Tivoli NetView for z/OS provides automation and network and systems management. When I taught classes on NetView, I used to remark that it was a tiger with two heads. One head was its automation platform and the other was its network management toolset. These are two different domains, but when you combine them, you get some really useful capabilities like automating network management. This is done, in simplest terms, by trapping messages that indicate a failure and running an automation routine to recover the resource or notify a human. 
Tivoli NetView has a world of capabilities so rich that you could easily spend a decade mastering the many subtle capabilities of the product, including its rich interfaces with z/OS. When you examine how seamlessly NetView works with z/OS, you understand why its automation capabilities are so rich. The scope is from message trapping and responding (every message that runs through the message processing facility) to AT, EVERY and AFTER commands. These commands are used to schedule queries for the problems you miss by relying solely on message-based automation. That automation strategy is another two-headed animal—one that looks for messages with one head while periodically asking “are you OK?” with the other. This duality is a basic construct of automation thinking.
Workload Scheduling
IBM Z Workload Scheduler provides the infrastructure to help automate the execution of batch and near real-time workloads and activities that are running in support of the organization’s business services. This is a big deal and has been one for a very long time. Organizations that run z/OS often need a plan to run hundreds of thousands of jobs, and then need a highly scalable, highly available workload automation solution to get it done.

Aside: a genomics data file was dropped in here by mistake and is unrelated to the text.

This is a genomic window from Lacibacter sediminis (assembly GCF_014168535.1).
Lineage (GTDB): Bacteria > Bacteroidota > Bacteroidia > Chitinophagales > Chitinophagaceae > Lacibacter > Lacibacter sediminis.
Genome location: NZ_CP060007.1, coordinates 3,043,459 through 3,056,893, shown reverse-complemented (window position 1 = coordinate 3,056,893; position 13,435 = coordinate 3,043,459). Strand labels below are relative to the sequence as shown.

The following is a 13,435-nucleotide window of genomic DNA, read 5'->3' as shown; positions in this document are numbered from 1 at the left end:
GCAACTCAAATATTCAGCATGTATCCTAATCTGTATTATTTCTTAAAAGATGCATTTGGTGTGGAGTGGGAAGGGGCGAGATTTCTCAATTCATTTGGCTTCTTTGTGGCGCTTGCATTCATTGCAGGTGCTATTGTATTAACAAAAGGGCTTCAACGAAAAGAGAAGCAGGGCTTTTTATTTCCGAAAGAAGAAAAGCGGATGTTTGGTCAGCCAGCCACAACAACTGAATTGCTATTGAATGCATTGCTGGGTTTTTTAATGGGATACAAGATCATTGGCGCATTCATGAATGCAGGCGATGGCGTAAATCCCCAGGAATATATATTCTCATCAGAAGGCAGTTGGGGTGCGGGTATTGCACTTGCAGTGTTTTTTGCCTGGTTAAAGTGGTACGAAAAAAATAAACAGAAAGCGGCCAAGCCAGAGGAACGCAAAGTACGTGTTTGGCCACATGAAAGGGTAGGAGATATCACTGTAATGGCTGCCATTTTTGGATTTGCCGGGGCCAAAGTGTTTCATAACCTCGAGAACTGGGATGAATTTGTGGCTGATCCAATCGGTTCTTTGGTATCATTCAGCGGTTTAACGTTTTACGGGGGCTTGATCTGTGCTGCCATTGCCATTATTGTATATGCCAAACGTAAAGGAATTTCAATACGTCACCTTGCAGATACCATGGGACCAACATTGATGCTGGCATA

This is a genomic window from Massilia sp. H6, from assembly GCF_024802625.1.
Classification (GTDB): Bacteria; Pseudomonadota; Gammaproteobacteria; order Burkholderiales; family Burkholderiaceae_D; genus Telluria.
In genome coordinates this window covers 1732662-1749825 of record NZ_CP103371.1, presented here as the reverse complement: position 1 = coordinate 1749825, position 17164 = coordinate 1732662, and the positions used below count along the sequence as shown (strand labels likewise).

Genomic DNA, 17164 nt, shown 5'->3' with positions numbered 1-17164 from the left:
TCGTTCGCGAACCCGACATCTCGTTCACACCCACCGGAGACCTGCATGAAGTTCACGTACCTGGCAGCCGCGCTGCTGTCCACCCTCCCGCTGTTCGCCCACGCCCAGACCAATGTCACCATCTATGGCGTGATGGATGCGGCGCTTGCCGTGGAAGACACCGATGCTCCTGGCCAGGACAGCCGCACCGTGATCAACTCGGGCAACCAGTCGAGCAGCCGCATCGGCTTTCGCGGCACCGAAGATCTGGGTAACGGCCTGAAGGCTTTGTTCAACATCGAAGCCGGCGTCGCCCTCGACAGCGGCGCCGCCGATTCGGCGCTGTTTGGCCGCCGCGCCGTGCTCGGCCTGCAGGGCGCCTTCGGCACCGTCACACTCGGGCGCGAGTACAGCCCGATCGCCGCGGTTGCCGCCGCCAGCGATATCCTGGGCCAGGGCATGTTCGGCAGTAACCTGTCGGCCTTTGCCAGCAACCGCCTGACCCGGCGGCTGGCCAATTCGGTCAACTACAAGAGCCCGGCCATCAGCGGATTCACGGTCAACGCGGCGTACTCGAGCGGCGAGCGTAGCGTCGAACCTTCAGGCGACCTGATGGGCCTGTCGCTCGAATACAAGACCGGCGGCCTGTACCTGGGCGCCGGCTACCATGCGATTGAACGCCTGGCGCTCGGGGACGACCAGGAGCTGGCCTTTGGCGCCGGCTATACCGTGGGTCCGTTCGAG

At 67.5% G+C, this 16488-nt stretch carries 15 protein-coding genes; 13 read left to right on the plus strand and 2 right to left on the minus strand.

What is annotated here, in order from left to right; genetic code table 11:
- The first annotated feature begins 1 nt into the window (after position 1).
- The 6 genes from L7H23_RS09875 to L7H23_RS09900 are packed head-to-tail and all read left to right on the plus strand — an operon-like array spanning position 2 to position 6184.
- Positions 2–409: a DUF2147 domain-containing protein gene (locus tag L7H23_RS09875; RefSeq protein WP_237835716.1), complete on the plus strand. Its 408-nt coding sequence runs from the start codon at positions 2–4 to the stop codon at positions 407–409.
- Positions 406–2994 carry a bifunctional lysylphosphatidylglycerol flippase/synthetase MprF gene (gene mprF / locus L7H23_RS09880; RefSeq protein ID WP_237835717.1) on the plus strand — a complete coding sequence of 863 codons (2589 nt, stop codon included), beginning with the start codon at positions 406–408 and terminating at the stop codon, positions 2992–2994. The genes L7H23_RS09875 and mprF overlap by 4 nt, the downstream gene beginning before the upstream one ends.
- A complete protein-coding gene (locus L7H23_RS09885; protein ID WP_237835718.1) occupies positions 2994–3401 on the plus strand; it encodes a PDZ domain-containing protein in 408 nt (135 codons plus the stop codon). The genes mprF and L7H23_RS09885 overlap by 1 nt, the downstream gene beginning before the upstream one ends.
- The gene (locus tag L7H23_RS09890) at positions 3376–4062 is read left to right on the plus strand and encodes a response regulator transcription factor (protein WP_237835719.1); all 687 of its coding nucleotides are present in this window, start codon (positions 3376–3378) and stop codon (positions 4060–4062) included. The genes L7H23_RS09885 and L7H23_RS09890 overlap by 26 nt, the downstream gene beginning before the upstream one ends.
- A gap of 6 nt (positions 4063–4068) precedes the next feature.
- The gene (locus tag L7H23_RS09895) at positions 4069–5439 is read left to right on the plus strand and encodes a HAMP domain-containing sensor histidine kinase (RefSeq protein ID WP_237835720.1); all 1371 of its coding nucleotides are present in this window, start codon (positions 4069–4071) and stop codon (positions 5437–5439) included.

This monumental task is best done centrally with a robust tool. If the tool fails or makes it easy for humans to make mistakes, awful things can happen, such as missed payroll or compliance reports or any number of key work products and reports that come from workloads running on Z. IBM Z Workload has excellent materials in Tivoli documentation central, including wikis, demos and tutorials. 
Management Dashboards
IBM Service Management Unite provides a customizable management dashboard, bringing mainframe management information and tasks from different sources into a single management environment. The software is a free-of-charge component available with IBM Service Management Suite for z/OS  and IBM System Automation for z/OS V4 or higher.
Why do I need it or how would I use it? Three main ideas explain this.
  1. It provides a consolidate view of reports so you can recognize and resolve problems quickly
  2. It provides a single point of control where you can take actions providing integration between different products that have a common purpose. From it, you can issue commands so it’s not just about monitoring, but management. 
  3. It’s prebuilt but customizable so you get up and running quickly and can change it to meet your needs
What’s Next?
I hope this brief trip through automation on IBM Z was a good starter.  Next week, I’ll write about automation of the layer above the OS, such as CICS, IMS, Db2 and others.